But back to the original question of high range.  A good way to improve your high range is to work on exactly the opposite.  Work a lot in your low range.  Trigger, pedals, and false tones.  Play rochuts and other etudes down the octave.  Not only will this improve your low range (which is just as important, if not more so that your high range) but it will actually strengthen your chops and improve your high range.

Sean
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« Reply #8 on: Mar 17, 2004, 02:34AM »

Well said Sean. It is good to work your way down to help yourself extend your range upwards also. It helps with air velocity and control. Also, aside from Remington, Arbans, and Colin, if you don't want to buy books immediately, a great tactic is to lightly attack notes going up a scale... i.e. play a B flat scale going up just pinging or bopping every note. But, having a solid F 2 ledger lines above the staff and an occasional Bflat above that is pretty good, especially in 8th grade.

As far as kbd is concerned, IF you are telling the truth, as I can't even think of a PROFESSIONAL trombonist with that range perfected, this is not an invitation for you to come toot your horn. This is a forum asking for advice, so it might be a little more constructive to give bob, or all of the rest of us for that matter, advice of exercises you may know or techniques to help this problem.
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« Reply #9 on: Mar 17, 2004, 09:22AM »

Theotherbob-

Don't feel bad. I'm also waaaaay past eighth grade and have problems in my high register. All the advice that's been posted is great. I would only add one thing, and I apologize if it's covered in one of the books mentioned.

The exercise my teacher recommends is a really good one. It's actually much like what Bonehed recommends. If you get up in your sixth partial,(the F above the second ledger line), you can start slurring in very small intervals. If you can get the B-flat, you can get a three note slur: F-Ab-Bb. Do that up and down a few times slurred, and then ARTICULATE it, with just a light tongue. Then do Ab-Bb-C, Bb-C-D, and so on ad nauseam.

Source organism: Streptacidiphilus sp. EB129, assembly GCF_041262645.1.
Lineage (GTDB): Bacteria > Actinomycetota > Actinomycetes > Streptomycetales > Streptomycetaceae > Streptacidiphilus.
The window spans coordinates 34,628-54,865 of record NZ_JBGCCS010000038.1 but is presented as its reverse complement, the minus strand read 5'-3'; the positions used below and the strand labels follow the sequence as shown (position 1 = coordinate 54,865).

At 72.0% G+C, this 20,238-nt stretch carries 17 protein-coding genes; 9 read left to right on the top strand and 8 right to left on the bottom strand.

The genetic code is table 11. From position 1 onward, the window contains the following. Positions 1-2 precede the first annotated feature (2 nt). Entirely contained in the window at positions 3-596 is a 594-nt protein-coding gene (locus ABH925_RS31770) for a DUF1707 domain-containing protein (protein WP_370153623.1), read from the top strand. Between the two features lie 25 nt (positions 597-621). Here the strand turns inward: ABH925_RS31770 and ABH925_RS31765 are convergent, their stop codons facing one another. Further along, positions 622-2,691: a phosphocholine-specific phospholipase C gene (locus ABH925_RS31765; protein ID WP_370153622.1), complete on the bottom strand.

I've found that I can slur a lot higher than I can tongue, which I'd imagine is the case for most people. On a great day, I can slur right up to a double F or G and hold it out with decent tone, but if I have to tongue those notes or jump up to them, I don't even come close. Do slurs up as high as you can and then do the exact same pattern with tongue. That will get you really focusing the air and feeling where the note is in your muscles. I think that is the most difficult part for me - feeling where note is. Tonguing them each in turn will let you feel exactly where your lips need to be to produce the note.

Also, there's a great exercise for extending your endurance, which is important if you're wanting to play up high. I believe it was created by Carmine Caruso, but I could be wrong. Anyway, it's the "ho-ho-toe" exercise. Set your embouchure and start playing a chromatic scale. You can start on low Bb or middle F, whichever you prefer. Now, this is important. Once you put the horn on your face, don't take it off. Breathe through your nose...this is one of the only times you'll get told to do that. ;-) So, on each note, you're going to say "ho-ho-toe". Air attack the first two notes and articulate the third. Keep going up until you feel like you're losing control of the corners of your mouth. Take a break, around a minute or so, and then start again, a partial up. Do it starting on three partials, and then stop. Be aware that it will wear you out, so you might want to save it for the end of a practice session. Don't do it every day - maybe every other or even every third. But I promise you it works for extending your endurance, and for strengthening your corners, which will carry over and help your high playing.